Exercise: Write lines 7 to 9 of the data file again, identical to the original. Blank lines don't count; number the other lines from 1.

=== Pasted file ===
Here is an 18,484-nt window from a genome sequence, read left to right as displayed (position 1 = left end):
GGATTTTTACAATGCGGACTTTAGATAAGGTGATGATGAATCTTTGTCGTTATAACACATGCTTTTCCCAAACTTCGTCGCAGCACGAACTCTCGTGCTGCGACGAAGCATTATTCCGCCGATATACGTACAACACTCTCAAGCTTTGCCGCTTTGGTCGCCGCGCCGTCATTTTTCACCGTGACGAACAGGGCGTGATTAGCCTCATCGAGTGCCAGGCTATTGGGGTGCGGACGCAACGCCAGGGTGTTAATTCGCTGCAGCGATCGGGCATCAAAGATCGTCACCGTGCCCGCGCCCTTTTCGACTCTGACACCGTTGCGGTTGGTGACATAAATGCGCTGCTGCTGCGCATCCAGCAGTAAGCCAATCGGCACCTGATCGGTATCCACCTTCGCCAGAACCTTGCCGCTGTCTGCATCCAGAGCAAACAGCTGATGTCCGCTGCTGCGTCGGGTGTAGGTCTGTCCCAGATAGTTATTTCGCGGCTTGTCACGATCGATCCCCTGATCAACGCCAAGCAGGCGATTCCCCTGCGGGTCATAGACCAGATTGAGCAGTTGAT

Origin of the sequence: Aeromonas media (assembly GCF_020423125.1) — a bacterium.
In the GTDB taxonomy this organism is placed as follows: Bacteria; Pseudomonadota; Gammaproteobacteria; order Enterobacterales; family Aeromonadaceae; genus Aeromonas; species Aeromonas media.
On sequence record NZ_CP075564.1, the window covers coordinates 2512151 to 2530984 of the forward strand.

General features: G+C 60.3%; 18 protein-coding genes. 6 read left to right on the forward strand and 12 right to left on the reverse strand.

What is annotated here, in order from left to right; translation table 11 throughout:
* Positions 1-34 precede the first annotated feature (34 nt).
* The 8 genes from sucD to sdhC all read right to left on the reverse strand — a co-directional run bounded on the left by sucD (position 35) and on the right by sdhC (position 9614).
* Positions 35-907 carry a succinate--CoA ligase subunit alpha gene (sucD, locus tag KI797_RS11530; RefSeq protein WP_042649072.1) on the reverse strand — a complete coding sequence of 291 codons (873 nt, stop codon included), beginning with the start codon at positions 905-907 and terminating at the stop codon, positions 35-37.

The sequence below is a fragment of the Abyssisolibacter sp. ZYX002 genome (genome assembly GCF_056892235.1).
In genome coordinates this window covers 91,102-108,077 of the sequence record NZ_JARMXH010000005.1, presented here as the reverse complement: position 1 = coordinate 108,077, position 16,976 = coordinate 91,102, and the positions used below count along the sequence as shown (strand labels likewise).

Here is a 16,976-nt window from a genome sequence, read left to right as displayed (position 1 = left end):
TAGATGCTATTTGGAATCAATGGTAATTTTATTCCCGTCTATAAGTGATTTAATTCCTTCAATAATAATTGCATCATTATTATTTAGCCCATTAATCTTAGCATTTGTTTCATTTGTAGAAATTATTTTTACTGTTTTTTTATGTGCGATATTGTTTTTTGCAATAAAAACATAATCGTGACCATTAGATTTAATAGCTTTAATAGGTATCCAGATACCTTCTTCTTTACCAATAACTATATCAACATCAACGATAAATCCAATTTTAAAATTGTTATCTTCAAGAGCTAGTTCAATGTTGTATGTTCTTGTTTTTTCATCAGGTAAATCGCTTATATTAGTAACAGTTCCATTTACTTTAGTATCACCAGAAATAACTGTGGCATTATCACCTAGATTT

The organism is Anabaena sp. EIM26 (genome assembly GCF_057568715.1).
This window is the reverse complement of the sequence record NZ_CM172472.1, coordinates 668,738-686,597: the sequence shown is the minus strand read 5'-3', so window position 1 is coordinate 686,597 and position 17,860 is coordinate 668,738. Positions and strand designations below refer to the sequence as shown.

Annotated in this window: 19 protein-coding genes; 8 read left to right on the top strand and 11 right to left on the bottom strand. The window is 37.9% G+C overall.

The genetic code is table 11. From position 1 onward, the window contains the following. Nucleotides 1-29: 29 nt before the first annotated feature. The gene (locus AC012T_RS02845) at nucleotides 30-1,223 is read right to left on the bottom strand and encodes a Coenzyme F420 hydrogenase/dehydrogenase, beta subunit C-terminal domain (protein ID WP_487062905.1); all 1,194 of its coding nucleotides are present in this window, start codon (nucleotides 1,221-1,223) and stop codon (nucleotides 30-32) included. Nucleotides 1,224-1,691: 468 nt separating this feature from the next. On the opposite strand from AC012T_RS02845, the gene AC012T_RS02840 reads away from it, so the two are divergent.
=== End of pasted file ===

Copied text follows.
What is annotated here, in order from left to right; translation table 11 throughout:
* Positions 1-34 precede the first annotated feature (34 nt).
* The 8 genes from sucD to sdhC all read right to left on the reverse strand — a co-directional run bounded on the left by sucD (position 35) and on the right by sdhC (position 9614).